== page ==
Once the water is treated, it is siphoned off as effluent for other uses, whether that be into other treatment systems or a recycled water system that transfers to irrigation.
Because of their large size and slow treatment process, covered lagoons are popular choices for cattle owners and those who run farms. The vast landscapes and lack of residential homes offer an ideal space for a covered lagoon. Covered lagoons are also cheaper and less expensive to build and maintain, making them ideal for individuals looking to cut costs but retain effectiveness.
Because covered lagoons produce methane, you can also use them to heat buildings, power engines and generate electricity. Methane production improves covered lagoons' overall value, as they can treat water and power buildings.
Covered lagoons are often involved in a series of treatment systems. One lagoon may bridge into several others, cleansing the water at each step to ensure safe, effectively treated effluent.
A great example of an effective covered lagoon system is at Royal Farms in Tulare, California. In this system, cattle manure is flushed from the pens into a three-cell covered lagoon system where this influent is treated. The covered lagoons successfully reduce odor and provide a natural way to break down raw wastewater.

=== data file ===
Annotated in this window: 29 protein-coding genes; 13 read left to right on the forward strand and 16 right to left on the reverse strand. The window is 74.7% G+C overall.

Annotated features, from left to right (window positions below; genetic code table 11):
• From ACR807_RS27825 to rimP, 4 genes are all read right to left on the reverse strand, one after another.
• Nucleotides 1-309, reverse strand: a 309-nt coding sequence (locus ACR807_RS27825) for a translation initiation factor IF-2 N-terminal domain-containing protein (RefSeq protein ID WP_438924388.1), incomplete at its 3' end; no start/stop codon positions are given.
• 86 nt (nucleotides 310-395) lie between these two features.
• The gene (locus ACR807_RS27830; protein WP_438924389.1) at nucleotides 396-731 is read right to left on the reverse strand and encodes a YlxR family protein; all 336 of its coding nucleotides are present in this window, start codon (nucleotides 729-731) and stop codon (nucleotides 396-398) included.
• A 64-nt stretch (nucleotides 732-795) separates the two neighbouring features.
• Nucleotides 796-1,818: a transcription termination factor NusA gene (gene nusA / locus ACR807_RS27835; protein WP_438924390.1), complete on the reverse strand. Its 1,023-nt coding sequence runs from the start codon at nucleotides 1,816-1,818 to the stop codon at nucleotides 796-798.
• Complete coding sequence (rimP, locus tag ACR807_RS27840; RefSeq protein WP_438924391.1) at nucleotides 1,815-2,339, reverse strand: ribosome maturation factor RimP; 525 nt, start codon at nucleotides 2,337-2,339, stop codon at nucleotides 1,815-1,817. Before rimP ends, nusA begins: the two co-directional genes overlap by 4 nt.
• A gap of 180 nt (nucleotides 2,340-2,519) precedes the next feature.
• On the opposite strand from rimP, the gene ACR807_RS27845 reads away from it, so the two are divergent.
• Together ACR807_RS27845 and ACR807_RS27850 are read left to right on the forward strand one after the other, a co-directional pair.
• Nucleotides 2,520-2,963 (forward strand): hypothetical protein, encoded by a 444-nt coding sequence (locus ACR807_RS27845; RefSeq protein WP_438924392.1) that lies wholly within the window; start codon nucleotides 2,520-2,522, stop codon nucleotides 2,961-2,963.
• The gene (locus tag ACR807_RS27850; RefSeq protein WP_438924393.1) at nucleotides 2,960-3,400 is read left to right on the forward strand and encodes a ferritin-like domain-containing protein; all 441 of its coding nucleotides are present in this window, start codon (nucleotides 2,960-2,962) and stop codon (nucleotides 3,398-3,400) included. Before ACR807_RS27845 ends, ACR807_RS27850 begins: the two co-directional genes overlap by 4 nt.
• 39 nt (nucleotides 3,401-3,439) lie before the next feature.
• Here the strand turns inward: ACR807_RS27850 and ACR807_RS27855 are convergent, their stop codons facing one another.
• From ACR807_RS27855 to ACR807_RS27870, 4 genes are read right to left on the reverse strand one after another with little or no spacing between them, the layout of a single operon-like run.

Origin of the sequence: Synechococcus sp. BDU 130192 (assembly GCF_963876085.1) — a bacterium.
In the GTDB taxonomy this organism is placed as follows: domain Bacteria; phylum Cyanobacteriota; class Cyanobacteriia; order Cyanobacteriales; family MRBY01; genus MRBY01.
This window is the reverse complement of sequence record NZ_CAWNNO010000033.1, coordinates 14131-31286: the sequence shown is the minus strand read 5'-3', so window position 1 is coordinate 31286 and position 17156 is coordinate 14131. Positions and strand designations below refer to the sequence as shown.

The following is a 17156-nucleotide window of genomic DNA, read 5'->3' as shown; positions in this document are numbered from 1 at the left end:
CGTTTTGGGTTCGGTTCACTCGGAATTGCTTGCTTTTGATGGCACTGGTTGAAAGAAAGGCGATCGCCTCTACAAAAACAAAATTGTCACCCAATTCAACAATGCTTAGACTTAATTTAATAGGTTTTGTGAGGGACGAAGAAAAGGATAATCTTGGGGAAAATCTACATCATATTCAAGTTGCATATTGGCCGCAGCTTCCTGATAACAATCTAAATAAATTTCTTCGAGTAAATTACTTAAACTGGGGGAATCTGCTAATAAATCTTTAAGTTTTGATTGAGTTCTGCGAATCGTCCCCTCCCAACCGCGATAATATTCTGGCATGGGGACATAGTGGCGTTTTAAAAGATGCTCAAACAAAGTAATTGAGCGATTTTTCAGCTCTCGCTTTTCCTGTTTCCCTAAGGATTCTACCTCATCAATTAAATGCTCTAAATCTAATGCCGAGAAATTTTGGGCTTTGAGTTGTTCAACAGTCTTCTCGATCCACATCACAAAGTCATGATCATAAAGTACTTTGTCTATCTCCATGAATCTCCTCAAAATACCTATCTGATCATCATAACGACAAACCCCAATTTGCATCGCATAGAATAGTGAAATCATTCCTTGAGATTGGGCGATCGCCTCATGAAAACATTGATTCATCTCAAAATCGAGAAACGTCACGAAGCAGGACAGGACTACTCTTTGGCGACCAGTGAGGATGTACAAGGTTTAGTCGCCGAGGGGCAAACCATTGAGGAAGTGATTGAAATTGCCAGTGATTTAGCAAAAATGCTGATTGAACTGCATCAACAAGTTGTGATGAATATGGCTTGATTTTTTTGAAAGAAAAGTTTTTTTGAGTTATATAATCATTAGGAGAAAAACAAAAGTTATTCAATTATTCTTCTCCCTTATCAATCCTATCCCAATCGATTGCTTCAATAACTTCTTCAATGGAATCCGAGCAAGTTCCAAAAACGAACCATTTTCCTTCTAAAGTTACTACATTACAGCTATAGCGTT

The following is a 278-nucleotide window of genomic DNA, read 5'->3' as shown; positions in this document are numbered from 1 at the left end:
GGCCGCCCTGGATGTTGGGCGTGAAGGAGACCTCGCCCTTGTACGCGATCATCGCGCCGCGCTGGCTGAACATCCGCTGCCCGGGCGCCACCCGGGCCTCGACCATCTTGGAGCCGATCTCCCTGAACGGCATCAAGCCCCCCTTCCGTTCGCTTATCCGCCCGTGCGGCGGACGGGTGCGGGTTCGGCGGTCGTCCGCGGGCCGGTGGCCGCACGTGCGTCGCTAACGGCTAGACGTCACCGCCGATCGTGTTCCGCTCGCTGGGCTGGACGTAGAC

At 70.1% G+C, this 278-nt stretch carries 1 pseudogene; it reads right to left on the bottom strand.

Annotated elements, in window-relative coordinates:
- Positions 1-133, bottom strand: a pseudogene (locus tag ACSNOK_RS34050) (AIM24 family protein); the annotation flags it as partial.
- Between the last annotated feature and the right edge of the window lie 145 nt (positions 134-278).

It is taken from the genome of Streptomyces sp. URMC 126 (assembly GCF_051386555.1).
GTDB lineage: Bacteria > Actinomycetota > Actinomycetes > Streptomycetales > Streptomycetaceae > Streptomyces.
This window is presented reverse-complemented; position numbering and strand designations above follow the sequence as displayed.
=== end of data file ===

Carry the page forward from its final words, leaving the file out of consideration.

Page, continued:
Royal Farms recovers heat from the engine generators to warm nursery barns, and they use the final irrigation effluent as barn flush water and irrigation water for crops. The generated electricity covers energy costs, and any remaining is sold.
Royal Farms is an excellent display of the value in building a covered lagoon, as it can be a versatile tool to treat your water and power your facility.
Anaerobic covered lagoons offer various advantages and disadvantages. Depending on your situation, location and climate, you'll want to determine which benefits are most rewarding and which disadvantages would be most detrimental.
Some anaerobic lagoon advantages include:
Covered lagoons can also bring several disadvantages, such as:
At Bristola, we provide an innovative submersible robotic cleaning system that offers solutions to all of your covered lagoon cleaning needs. Our process eliminates common cleaning disadvantages like system downtime and human exposure hours. Instead, we increase water quality, carbon reduction and facility efficiencies, all with zero-human entry for a safer and quicker process. You can keep your system running while we clean out your lagoon. Contact us today to get more information on our solution!